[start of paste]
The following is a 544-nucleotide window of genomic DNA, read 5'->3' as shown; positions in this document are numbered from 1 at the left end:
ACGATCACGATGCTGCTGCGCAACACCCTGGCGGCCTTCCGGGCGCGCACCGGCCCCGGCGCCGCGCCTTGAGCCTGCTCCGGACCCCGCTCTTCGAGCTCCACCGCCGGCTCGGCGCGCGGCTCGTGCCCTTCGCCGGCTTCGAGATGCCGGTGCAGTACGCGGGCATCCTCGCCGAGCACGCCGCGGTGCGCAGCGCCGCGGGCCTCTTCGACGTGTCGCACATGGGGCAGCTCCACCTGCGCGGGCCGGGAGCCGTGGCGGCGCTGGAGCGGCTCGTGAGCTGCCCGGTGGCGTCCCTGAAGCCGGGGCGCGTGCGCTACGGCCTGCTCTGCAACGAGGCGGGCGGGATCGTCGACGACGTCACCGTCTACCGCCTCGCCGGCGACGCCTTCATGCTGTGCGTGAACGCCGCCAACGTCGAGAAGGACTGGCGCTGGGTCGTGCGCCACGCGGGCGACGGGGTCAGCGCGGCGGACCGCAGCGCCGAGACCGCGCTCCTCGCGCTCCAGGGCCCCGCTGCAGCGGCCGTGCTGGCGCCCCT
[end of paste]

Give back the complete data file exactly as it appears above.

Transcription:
The following is a 544-nucleotide window of genomic DNA, read 5'->3' as shown; positions in this document are numbered from 1 at the left end:
ACGATCACGATGCTGCTGCGCAACACCCTGGCGGCCTTCCGGGCGCGCACCGGCCCCGGCGCCGCGCCTTGAGCCTGCTCCGGACCCCGCTCTTCGAGCTCCACCGCCGGCTCGGCGCGCGGCTCGTGCCCTTCGCCGGCTTCGAGATGCCGGTGCAGTACGCGGGCATCCTCGCCGAGCACGCCGCGGTGCGCAGCGCCGCGGGCCTCTTCGACGTGTCGCACATGGGGCAGCTCCACCTGCGCGGGCCGGGAGCCGTGGCGGCGCTGGAGCGGCTCGTGAGCTGCCCGGTGGCGTCCCTGAAGCCGGGGCGCGTGCGCTACGGCCTGCTCTGCAACGAGGCGGGCGGGATCGTCGACGACGTCACCGTCTACCGCCTCGCCGGCGACGCCTTCATGCTGTGCGTGAACGCCGCCAACGTCGAGAAGGACTGGCGCTGGGTCGTGCGCCACGCGGGCGACGGGGTCAGCGCGGCGGACCGCAGCGCCGAGACCGCGCTCCTCGCGCTCCAGGGCCCCGCTGCAGCGGCCGTGCTGGCGCCCCT